5. My fondest memory of AD&D 2nd is that it was the game that gave me the opportunity to meet the person who would become my best friend. Over 20 years have passed and along with many real life adventures, we still play D&D together regularly. It was my first introduction to the game and influenced how I would spend most of my life entertaining myself ever after. I never fell out of love with fantasy and rpgs.

    My favorite actual play memory is the result of the convergence of three factors: rolling 3d6 for stats, the fact that you could make your own magic items, and a Dragon article about roleplaying stupidity. The short version is that the party ended up with an Int 3 Fighter, with a custom built Wand of Wonder that had a button to activate it since magical utterances were far beyond his limited language skills. I will spare you the endless hilarity that ensued. Enough to say that when Mo declared “Mo push button!” the safest and sanest response was “My character ducks.”

    AD&D 2nd made me a gamer, and I will be forever thankful for the times I have had, the friends I have made and the imaginative forces it unlocked in my life. For what it is worth, gaming also introduced me to my wife, so it is a real and tangible way D&D has lead me to all the very best parts of my life.

  6. AD&D was what made me want to play the game in the first place. Sadly, I started with 3rd, but after a fashion I was able to get into a group that was running an AD&D game, and I jumped into it with both feet forward, playing the one class I’d always loved looking at in the books: The Bard.

    Garen Milliarr is one of the greatest character I’ve ever played. He was a simple traveler looking for a story to tell. He was not the strongest, nor was he the smartest. I myself was not the oldest nor the wisest at the table. Yet without our presence at the table, nothing ever got done. He was the only character who had managed to play the entire game from session one to session end. We saw many come and go in the group, but from the moment we laid eyes on the greatest story he would ever tell, Garen seemed to be the man in charge.

    He did a variety of amazing things for someone who was not really an adventurer by trade. He took possession of an extremely dangerous artifact, tasked with the goal of returning it to its rightful place. He safeguarded it against all dangers, and sacrificed his own life on two occasions, both to save everyone and also to ensure that the artifact would not fall into the wrong hands (by virtue of everyone dying). He witnessed the murder of his wife in front of him, and was given a choice to save his unborn children, or to bring back his wife. And then, later on, he went down into hell itself, alone, and brought his wife back to the mortal realm with his own two hands – a task made far easier by a single selfish act of using the artifact he was protecting for his own personal gain this one time.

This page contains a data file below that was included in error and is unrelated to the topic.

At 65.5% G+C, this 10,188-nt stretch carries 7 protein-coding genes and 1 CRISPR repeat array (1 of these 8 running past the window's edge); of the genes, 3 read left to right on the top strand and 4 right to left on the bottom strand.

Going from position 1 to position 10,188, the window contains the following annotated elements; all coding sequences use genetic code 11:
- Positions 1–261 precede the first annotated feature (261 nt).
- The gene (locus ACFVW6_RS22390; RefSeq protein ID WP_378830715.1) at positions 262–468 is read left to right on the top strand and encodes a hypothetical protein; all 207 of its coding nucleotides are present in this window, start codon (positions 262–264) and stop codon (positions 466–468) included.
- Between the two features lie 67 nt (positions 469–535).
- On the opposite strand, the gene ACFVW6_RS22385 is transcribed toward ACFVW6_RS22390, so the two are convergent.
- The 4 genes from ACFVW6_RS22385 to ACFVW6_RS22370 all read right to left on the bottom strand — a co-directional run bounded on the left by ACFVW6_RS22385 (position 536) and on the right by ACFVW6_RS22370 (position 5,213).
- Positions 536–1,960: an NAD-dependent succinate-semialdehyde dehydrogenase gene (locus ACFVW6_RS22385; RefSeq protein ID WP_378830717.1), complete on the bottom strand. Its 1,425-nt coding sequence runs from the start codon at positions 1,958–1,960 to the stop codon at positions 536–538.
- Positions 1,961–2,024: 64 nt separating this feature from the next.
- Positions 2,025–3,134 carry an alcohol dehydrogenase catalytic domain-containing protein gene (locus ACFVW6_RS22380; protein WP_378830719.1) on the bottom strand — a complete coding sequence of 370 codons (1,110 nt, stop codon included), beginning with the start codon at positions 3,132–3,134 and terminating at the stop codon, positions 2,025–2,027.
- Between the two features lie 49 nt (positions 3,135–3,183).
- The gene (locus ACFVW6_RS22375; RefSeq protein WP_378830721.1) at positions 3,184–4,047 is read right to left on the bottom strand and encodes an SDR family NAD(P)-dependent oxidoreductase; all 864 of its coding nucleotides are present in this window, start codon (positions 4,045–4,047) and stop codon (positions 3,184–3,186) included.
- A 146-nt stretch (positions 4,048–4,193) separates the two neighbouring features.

In the end, he survived to see the artifact returned to its rightful home, and after years of adventuring (both in-game and real world!), he could rest at ease, knowing that he had an incredible story to tell, a family to care for, and the adventure of a lifetime.

    With that said? He pretty much told everyone else in the party that if he ever saw any of them again, someone was going to die, because he was going into permanent retirement. After single-handedly waging a campaign of vengeance against the Drow who had killed his wife in the first place, and visiting other planes of existence, he was pretty much ready to say that the only thing he wanted was to raise his family until the day he passed away.

    There were a lot of zany houserules – exploding magical items, for one. But that only helped to make the game that much more fun – there always seemed to be some out-of-the-box solution that would present itself, if only we looked in enough places to find an answer that nobody could expect. That is what the true spirit of D&D was about, in my opinion, and that is the one thing I always try to look forward to in any game system. AD&D had that sort of charm and mystique, where the rules were loose enough that you could extrapolate interesting things from them, unlike the newer ones which are much more rules-lawyer-ey.